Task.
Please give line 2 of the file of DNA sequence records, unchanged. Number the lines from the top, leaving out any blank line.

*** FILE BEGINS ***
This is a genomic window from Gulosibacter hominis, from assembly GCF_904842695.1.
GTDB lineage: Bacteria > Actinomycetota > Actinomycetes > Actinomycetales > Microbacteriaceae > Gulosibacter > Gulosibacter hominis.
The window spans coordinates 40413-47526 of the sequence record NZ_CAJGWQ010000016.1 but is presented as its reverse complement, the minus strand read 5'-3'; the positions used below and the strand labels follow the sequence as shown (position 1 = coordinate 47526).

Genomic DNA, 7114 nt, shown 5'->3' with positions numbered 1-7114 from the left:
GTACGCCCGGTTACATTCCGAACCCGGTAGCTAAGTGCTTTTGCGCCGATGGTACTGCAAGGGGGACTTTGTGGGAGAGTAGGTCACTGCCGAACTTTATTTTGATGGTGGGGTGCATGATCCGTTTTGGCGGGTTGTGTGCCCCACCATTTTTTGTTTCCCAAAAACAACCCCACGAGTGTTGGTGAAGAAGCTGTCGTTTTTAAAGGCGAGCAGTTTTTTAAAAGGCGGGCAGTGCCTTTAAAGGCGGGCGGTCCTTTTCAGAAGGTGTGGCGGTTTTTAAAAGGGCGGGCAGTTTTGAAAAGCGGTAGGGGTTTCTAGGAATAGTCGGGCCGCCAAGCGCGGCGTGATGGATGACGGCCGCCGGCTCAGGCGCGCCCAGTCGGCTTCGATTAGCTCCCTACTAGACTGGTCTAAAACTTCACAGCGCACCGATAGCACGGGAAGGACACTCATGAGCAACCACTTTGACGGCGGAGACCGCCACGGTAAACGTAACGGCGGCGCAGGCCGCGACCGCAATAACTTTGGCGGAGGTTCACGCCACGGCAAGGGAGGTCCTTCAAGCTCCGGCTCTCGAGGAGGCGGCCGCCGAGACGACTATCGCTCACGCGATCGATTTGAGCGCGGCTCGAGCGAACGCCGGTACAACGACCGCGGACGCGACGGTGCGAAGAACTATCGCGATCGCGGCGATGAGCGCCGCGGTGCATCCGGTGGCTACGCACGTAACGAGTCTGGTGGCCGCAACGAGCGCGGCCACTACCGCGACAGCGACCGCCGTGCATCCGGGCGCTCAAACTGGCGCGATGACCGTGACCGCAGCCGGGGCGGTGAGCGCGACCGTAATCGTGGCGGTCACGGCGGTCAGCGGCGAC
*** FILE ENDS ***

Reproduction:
GTDB lineage: Bacteria > Actinomycetota > Actinomycetes > Actinomycetales > Microbacteriaceae > Gulosibacter > Gulosibacter hominis.